UNITED STATES DISTRICT COURT NORTHERN DISTRICT OF INDIANA SOUTH BEND DIVISION BOBBY DEAN WINE, Petitioner, vs. SUPERINTENDENT, Respondent. ) ) ) ) ) CAUSE NO. 3:17-CV-265-PPS-MGG ) ) ) ) OPINION AND ORDER Bobby Dean Wine, a pro se prisoner, filed a habeas corpus petition attempting to challenge his conviction and 18 year sentence for Dealing a Controlled Substance by the Wabash Circuit Court on July 1, 2013. [DE 1.] He acknowledges that the petition is untimely, but argues that I should consider his claims because not doing so would be a fundamental miscarriage of justice. “To invoke the miscarriage of justice exception to AEDPA’s statute of limitations . . . a petitioner must show that it is more likely than not that no reasonable juror would have convicted him in the light of the new evidence. Unexplained delay in presenting new evidence bears on the determination whether the petitioner has made the requisite showing.” McQuiggin v. Perkins, 569 U.S. __; 133 S. Ct. 1924, 1935 (2013) (internal quotation marks and citation omitted). A petitioner who asserts actual innocence “must demonstrate innocence; the burden is his, not the state’s.” Buie v. McAdory, 341 F.3d 623, 626-27 (7th Cir. 2003) (emphasis in original). Furthermore, “[a]ctual innocence means “factual innocence, not mere legal insufficiency.” Bousley v. United States, 523 U.S. 614, 623 (1998). To support a claim of actual innocence, the petitioner must come forward with “new reliable evidence—whether it be exculpatory scientific evidence, trustworthy eyewitness accounts, or critical physical evidence—that was not presented at trial,”Schlup v. Delo, 513 U.S. 298, 324 (1995), and must show that “in light of new evidence, it is more likely than not that no reasonable juror would find him guilty beyond a reasonable doubt.” House v. Bell, 547 U.S. 518, 537 (2006). Because of the difficulty of meeting this standard, such claims are “rarely successful.” Schlup, 513 U.S. at 324. Though Wine asserts the miscarriage of justice exception, he does not have any new evidence and he does not argue that he is actually innocent. Instead, he asserts a number of claims related to how his trial was conducted and the alleged ineffectiveness of his lawyers. He claims his trial counsel was ineffective for not filing a motion to dismiss, for not allowing him to testify, and for not asking for a competency hearing. [DE 1 at 3.] He claims that his appellate counsel was ineffective for not arguing that his trial counsel was ineffective. [Id.] This particular claim of ineffective assistance is particularly curious since the first issue presented on appeal was “Did Wine receive ineffective assistance of trial counsel?” Wine v. State, 9 N.E.3d 771, *1 (Ind. Ct. App. 2014). Wine also argues that the trial judge prevented him from testifying, did not order a competency hearing, ruled against his defense strategy, and denied him an impartial jury. [Id. at 4.] He argues that he was denied a fair trial. [Id.] None of these arguments are based on new evidence. Nor do any of them demonstrate that Wine 2 actually is innocent. This is unsurprising since, at the trial, Wine confessed when he told the judge “I'm not saying I’m innocent, by all means I’m not, I’m guilty as hell . . . God knows it, you know it, he knows it.” Wine v. State, 9 N.E.3d 771, *4 (Ind. Ct. App. 2014). In addition, Wine argues that the Court should consider his claims because the 1year period of limitation should be equitably tolled. “[A] petitioner is entitled to equitable tolling if he shows (1) that he has been pursuing his rights diligently, and (2) that some extraordinary circumstance stood in his way and prevented timely filing.” Holland v. Florida, 560 U.S. 631 (2010) (internal quotation marks and citation omitted). Equitable tolling is an extraordinary remedy that is rarely granted. Obriecht v. Foster, 727 F.3d 744, 748 (7th Cir. 2013). “Petitioners bear the burden of proving that they qualify for equitable tolling.” Taylor v. Michael, 724 F.3d 806, 810 (7th Cir. 2013). Though Wine asserts equitable tolling, he has not shown that he was diligently pursuing his rights or that anything (extraordinary or otherwise) prevented him from submitting a timely habeas corpus petition. After the Court of Appeals of Indiana denied his direct appeal on March 27, 2014, he did not seek transfer to the Indiana Supreme Court. Though he promptly filed a post-conviction relief petition on June 11, 2014, he did not appeal when it was denied on October 27, 2014. Then, after the deadline for filing a timely habeas corpus petition expired in late 2015, he waited a year more before he asked to file a successive post-conviction relief petition. Though it is fair to say that he has been diligently pursuing his claims since then, his efforts did not 3 begin until it was way too late. As previously noted, his claims are not based on new information and he has not pointed to anything that prevented him from being able to have filed a timely petition. His “lack of action does not show reasonable diligence, and it does not show that extraordinary circumstances actually prevented [him] from filing.” Taylor, 724 F.3d at 811. Thus, equitable tolling is not applicable and this habeas corpus petition is untimely. As a final matter, pursuant to Section 2254 Habeas Corpus Rule 11, the Court must consider whether to grant or deny a certificate of appealability. To obtain a certificate of appealability when the Court dismisses a petition on procedural grounds, the petitioner must show that reasonable jurists would find it debatable (1) whether the court was correct in its procedural ruling and (2) whether the petition states a valid claim for denial of a constitutional right. Slack v. McDaniel, 529 U.S. 473, 484 (2000). Here, there is no basis for finding that jurists of reason would debate the correctness of this procedural ruling. Therefore, there is no basis for encouraging him to proceed further. Thus, a certificate of appealability must be denied. For the same reasons, he may not appeal in forma pauperis because an appeal could not be taken in good faith. For the foregoing reasons, the Court DISMISSES this case pursuant to Section 2254 Habeas Corpus Rule 4 because the petition is untimely and DENIES a certificate of appealability pursuant to Section 2254 Habeas Corpus Rule 11 and leave to appeal in forma pauperis pursuant to 28 U.S.C. § 1915(a)(3). SO ORDERED. 4 ENTERED: June 20, 2017. s/ Philip P. Simon PHILIP P. SIMON, JUDGE UNITED STATES DISTRICT COURT 5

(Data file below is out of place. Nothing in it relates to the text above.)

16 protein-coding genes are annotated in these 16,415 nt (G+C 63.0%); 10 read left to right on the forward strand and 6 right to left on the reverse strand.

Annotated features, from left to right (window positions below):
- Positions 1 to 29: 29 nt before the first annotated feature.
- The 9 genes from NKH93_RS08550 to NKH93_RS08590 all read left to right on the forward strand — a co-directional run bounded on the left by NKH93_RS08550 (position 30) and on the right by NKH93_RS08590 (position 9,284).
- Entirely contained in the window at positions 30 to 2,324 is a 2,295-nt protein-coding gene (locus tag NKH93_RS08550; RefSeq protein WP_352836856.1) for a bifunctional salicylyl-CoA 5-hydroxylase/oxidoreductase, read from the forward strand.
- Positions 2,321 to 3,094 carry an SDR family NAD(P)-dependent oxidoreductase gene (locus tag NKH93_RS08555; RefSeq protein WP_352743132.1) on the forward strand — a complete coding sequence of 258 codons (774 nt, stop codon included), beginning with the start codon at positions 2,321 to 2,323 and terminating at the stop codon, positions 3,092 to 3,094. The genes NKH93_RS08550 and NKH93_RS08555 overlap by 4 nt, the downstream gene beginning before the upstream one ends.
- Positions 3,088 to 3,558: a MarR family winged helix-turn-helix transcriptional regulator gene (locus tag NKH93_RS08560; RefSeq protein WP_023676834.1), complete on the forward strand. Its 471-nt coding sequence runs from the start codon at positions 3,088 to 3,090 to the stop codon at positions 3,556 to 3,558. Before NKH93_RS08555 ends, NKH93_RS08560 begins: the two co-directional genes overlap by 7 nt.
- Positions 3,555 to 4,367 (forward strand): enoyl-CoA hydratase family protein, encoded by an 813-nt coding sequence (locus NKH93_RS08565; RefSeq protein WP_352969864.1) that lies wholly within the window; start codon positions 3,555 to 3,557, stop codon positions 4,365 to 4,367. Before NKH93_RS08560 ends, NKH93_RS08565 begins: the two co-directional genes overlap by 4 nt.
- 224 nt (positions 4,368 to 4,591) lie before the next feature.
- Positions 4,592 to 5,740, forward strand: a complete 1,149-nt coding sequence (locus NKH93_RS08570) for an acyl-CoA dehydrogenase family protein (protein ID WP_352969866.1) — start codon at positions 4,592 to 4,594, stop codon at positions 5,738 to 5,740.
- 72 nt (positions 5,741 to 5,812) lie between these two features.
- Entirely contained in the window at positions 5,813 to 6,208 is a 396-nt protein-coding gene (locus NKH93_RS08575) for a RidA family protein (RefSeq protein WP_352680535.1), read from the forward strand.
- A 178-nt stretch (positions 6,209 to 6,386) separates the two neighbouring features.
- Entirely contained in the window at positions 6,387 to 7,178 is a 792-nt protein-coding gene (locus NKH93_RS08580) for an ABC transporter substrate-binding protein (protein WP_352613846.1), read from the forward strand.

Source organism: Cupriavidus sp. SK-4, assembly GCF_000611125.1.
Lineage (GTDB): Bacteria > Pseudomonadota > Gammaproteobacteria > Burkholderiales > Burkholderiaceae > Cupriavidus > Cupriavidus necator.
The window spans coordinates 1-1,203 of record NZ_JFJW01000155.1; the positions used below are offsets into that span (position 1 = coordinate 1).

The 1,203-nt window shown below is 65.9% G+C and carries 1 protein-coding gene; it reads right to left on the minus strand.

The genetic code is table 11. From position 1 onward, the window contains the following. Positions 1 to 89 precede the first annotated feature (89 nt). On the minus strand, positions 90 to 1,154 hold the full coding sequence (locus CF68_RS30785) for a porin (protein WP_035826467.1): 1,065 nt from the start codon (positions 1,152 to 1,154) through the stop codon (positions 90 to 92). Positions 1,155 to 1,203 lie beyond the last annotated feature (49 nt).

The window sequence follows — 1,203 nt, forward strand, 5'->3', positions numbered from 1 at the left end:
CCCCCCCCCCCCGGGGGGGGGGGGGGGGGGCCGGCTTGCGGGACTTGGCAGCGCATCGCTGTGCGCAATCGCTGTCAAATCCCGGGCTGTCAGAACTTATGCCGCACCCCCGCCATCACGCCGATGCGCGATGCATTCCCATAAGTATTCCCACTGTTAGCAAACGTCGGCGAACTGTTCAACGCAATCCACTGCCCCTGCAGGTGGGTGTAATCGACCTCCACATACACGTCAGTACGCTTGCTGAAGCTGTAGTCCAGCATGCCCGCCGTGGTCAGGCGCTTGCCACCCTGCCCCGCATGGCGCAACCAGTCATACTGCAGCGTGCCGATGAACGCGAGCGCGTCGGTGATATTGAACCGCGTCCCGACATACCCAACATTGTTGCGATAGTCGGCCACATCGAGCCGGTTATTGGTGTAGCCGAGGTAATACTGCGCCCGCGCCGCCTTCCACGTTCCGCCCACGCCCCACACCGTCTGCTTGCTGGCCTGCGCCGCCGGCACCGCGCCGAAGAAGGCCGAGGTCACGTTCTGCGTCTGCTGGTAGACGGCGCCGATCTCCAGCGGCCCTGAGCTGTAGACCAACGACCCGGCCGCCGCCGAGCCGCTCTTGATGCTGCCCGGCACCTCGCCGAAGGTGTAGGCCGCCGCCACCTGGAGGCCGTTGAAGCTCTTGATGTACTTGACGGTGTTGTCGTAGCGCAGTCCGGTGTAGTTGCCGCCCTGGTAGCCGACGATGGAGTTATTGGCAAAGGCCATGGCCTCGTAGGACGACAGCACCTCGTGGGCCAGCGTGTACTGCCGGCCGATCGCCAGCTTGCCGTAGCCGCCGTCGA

Disclaimer: Justia Dockets & Filings provides public litigation records from the federal appellate and district courts. These filings and docket sheets should not be considered findings of fact or liability, nor do they necessarily reflect the view of Justia.

Why Is My Information Online?